mama restaurant group's websites weren't meeting the mark. We weren't providing guests with even basic requirements like a current menu, leaving them to find old photos of dinner menus on Yelp. In addition, the sites didn't reflect the group's growth from a a single restaurant to a constellation of six locations with a flourishing line of retail products.

Our flagship restaurant's website asked guests to call for a current menu—not exactly the best first impression.

Some of mama’s websites hadn't changed since 2009—the same year the iPhone 3GS came out and a year before Instagram launched. mama’s digital experience needed to be reinvented from the ground up.

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How might we enable guests to quickly book a table or order lunch, all while supporting the restaurant group's growth?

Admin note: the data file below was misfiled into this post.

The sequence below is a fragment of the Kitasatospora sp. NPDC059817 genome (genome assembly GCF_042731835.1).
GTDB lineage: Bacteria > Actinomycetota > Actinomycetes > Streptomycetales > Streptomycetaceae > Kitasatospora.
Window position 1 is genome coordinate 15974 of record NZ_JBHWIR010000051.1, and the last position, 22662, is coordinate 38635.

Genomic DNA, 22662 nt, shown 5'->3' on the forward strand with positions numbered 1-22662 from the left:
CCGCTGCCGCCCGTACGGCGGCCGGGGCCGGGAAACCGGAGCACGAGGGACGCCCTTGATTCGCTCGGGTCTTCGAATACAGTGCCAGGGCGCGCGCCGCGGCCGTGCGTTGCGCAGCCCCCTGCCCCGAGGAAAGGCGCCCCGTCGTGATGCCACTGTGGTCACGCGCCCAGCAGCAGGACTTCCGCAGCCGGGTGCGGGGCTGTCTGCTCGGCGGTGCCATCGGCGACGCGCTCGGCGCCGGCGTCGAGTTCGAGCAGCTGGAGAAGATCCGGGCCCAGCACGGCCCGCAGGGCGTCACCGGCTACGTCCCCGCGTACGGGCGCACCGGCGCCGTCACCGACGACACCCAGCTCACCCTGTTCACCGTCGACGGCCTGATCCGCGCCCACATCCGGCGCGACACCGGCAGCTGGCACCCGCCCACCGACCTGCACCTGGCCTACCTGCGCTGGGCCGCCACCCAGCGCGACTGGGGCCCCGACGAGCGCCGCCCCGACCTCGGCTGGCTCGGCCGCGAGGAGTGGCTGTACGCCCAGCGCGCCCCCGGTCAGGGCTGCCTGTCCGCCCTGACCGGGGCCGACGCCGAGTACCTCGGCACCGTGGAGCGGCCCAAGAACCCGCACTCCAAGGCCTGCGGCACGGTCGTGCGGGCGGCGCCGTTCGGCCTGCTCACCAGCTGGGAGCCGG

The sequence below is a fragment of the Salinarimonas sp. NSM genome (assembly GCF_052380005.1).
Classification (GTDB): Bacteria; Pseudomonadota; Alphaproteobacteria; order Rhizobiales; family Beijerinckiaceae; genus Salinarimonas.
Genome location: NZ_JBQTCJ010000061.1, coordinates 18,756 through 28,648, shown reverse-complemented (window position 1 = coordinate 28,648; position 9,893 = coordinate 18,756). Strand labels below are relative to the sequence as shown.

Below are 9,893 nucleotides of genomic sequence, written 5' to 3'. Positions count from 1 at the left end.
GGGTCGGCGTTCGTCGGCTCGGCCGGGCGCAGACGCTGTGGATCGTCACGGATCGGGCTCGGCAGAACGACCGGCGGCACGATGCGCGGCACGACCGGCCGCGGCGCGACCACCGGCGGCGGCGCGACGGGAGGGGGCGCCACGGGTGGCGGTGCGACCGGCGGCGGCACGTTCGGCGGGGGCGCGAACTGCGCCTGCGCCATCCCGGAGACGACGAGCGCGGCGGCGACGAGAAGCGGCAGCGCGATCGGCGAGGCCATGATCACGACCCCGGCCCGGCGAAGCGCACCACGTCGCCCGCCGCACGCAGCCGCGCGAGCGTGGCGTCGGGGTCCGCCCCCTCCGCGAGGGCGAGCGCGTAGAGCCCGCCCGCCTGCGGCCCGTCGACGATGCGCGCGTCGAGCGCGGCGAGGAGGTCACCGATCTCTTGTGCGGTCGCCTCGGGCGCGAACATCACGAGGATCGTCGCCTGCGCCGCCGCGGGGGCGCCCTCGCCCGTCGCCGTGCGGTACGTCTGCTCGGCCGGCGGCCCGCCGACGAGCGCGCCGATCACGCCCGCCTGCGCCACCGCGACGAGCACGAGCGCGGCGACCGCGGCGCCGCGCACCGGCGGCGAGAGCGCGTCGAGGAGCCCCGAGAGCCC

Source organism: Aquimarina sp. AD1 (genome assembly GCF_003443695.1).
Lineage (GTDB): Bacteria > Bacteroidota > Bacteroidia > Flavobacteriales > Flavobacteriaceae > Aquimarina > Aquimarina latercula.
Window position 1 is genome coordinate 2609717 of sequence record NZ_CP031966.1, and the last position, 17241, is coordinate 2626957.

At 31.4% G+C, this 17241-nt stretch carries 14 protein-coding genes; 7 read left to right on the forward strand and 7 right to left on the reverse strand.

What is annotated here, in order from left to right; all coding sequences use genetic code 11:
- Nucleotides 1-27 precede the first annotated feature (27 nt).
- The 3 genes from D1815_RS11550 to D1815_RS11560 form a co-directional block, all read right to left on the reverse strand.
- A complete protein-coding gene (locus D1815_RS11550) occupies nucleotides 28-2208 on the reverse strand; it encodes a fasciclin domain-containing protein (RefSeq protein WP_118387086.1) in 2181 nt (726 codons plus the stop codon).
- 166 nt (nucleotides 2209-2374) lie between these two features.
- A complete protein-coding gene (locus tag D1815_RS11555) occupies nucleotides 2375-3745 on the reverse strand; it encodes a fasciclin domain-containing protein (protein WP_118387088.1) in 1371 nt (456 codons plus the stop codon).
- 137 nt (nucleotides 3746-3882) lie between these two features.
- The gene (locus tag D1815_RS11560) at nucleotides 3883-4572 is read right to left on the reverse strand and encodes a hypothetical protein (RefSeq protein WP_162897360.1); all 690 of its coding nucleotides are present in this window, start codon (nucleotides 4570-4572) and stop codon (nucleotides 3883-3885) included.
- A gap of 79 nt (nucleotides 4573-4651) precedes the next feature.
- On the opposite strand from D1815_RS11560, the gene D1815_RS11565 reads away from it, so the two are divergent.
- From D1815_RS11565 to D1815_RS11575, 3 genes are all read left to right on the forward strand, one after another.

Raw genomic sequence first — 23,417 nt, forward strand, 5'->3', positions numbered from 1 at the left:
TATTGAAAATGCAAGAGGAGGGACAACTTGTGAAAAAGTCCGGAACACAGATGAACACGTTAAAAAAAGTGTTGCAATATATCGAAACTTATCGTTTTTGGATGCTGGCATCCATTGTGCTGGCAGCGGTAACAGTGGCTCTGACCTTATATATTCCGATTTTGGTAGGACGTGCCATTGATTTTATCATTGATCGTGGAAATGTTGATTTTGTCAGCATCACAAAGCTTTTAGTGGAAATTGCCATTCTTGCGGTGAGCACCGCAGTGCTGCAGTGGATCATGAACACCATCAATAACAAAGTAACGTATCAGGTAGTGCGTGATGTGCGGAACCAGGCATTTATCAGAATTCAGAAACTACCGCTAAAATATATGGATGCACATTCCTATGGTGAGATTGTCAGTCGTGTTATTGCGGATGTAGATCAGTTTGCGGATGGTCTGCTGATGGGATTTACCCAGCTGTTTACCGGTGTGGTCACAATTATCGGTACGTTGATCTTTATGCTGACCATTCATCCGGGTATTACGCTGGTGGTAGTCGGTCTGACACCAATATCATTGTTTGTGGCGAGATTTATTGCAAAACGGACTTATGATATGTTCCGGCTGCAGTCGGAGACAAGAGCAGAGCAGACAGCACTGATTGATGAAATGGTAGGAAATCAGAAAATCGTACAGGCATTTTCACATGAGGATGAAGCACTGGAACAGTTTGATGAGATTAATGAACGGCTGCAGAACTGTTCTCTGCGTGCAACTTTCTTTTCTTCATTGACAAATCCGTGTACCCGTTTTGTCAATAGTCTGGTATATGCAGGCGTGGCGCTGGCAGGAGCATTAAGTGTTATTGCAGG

All of the mamaverse under one roof.

We designed a website that connects all the restaurants of the mamaverse. Guests can book a table, view menus, and order takeout for every restaurant in the restaurant group—all from one place.

We've rolled out a small percentage of what we've designed, and so far the results are promising. Negative guest feedback about the website has slowed to a trickle, and we receive fewer phone calls at the restaurants asking for basic information like service hours.

Guests can set their favorite mama location and book a table, order takeout, or view menus—all from the sticky nav bar.

Understanding the Users